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Crowdsourcing for innovation: How related and unrelated perspectives interact to increase creative performance

Mark Boons and Daan Stam

Research Policy, 2019, vol. 48, issue 7, 1758-1770

Abstract: In recent years, several organizations have opened up their innovation processes to individuals from outside of the organization by means of digital crowdsourcing. The literature on crowdsourcing has emphasized the importance of using digital technology to reach far beyond organizational boundaries and include individuals with (educational) backgrounds that are very different and unrelated to those within the organization in its innovation process. It has been argued that such individuals will contribute novel insights because they consider an organization's innovation challenge from different perspectives. Building on the literature on creativity and absorptive capacity, we instead argue that having a related perspective will positively affect an individual's idea performance, while unrelated perspectives only positively contribute to idea performance in combination with a related perspective. Analyses of 2178 ideas contributed by 948 crowd members to 68 crowdsourced idea challenges show that it is important to consider how (educational) backgrounds can provide individuals with multiple perspectives, which can be either related or unrelated, and study how the interplay of related and unrelated perspectives affects the value of ideas in organizational open innovation initiatives.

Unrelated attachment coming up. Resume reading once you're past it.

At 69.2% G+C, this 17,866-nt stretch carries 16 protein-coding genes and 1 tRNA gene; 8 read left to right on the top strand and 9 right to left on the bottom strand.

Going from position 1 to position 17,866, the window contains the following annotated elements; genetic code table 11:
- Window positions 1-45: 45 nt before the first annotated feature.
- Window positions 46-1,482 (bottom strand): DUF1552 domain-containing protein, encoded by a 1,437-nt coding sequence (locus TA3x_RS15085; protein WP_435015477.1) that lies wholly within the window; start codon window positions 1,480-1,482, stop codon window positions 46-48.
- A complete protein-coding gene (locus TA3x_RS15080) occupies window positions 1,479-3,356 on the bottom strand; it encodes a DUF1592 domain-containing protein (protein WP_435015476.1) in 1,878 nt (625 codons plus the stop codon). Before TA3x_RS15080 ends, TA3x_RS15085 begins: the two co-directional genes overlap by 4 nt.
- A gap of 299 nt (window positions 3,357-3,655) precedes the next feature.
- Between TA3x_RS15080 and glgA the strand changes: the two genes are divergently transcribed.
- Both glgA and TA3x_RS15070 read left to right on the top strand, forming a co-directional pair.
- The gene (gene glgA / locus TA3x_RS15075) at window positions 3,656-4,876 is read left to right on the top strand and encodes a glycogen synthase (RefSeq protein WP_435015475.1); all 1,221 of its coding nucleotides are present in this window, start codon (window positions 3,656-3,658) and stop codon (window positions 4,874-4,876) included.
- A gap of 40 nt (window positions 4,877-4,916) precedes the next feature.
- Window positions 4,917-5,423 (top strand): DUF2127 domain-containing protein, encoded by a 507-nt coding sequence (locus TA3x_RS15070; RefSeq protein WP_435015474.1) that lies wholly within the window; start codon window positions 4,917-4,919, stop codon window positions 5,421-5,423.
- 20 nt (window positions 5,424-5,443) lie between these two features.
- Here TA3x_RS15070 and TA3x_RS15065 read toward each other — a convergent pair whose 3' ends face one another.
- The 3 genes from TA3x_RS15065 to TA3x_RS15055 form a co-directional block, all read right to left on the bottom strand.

Keywords: Open innovation; Digitization; Crowdsourcing; Idea generation; Educational background; Perspective (search for similar items in EconPapers)
Date: 2019
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Persistent link: https://EconPapers.repec.org/RePEc:eee:respol:v:48:y:2019:i:7:p:1758-1770

DOI: 10.1016/j.respol.2019.04.005

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Research Policy is currently edited by M. Bell, B. Martin, W.E. Steinmueller, A. Arora, M. Callon, M. Kenney, S. Kuhlmann, Keun Lee and F. Murray

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